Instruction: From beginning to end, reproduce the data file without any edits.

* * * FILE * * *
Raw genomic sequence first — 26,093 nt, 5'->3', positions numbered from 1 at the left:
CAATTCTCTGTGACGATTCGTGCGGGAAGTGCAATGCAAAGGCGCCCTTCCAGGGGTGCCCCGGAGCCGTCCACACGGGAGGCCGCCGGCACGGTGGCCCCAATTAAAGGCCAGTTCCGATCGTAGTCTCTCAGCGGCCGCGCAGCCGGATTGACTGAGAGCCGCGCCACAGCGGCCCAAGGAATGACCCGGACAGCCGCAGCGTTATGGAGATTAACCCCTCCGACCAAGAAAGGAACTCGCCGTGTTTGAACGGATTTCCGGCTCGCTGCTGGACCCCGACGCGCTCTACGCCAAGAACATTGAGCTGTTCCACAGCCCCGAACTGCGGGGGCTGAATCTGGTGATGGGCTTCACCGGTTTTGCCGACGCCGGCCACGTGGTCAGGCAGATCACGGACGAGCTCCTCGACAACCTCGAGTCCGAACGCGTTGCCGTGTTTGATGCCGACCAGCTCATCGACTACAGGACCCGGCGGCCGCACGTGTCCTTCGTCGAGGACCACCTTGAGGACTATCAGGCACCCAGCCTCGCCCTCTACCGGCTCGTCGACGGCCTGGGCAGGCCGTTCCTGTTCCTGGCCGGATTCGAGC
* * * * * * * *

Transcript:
Raw genomic sequence first — 26,093 nt, 5'->3', positions numbered from 1 at the left:
CAATTCTCTGTGACGATTCGTGCGGGAAGTGCAATGCAAAGGCGCCCTTCCAGGGGTGCCCCGGAGCCGTCCACACGGGAGGCCGCCGGCACGGTGGCCCCAATTAAAGGCCAGTTCCGATCGTAGTCTCTCAGCGGCCGCGCAGCCGGATTGACTGAGAGCCGCGCCACAGCGGCCCAAGGAATGACCCGGACAGCCGCAGCGTTATGGAGATTAACCCCTCCGACCAAGAAAGGAACTCGCCGTGTTTGAACGGATTTCCGGCTCGCTGCTGGACCCCGACGCGCTCTACGCCAAGAACATTGAGCTGTTCCACAGCCCCGAACTGCGGGGGCTGAATCTGGTGATGGGCTTCACCGGTTTTGCCGACGCCGGCCACGTGGTCAGGCAGATCACGGACGAGCTCCTCGACAACCTCGAGTCCGAACGCGTTGCCGTGTTTGATGCCGACCAGCTCATCGACTACAGGACCCGGCGGCCGCACGTGTCCTTCGTCGAGGACCACCTTGAGGACTATCAGGCACCCAGCCTCGCCCTCTACCGGCTCGTCGACGGCCTGGGCAGGCCGTTCCTGTTCCTGGCCGGATTCGAGC